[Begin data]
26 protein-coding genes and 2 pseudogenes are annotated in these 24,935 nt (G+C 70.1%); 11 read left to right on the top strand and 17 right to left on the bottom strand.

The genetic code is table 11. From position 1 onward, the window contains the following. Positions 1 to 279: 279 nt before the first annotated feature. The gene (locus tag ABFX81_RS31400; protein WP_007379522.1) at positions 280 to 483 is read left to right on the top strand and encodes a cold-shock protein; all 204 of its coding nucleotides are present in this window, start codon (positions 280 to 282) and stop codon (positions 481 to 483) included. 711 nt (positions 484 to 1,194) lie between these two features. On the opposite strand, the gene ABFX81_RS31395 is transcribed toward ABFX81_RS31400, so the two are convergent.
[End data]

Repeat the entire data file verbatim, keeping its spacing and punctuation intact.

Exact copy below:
26 protein-coding genes and 2 pseudogenes are annotated in these 24,935 nt (G+C 70.1%); 11 read left to right on the top strand and 17 right to left on the bottom strand.

The genetic code is table 11. From position 1 onward, the window contains the following. Positions 1 to 279: 279 nt before the first annotated feature. The gene (locus tag ABFX81_RS31400; protein WP_007379522.1) at positions 280 to 483 is read left to right on the top strand and encodes a cold-shock protein; all 204 of its coding nucleotides are present in this window, start codon (positions 280 to 282) and stop codon (positions 481 to 483) included. 711 nt (positions 484 to 1,194) lie between these two features. On the opposite strand, the gene ABFX81_RS31395 is transcribed toward ABFX81_RS31400, so the two are convergent.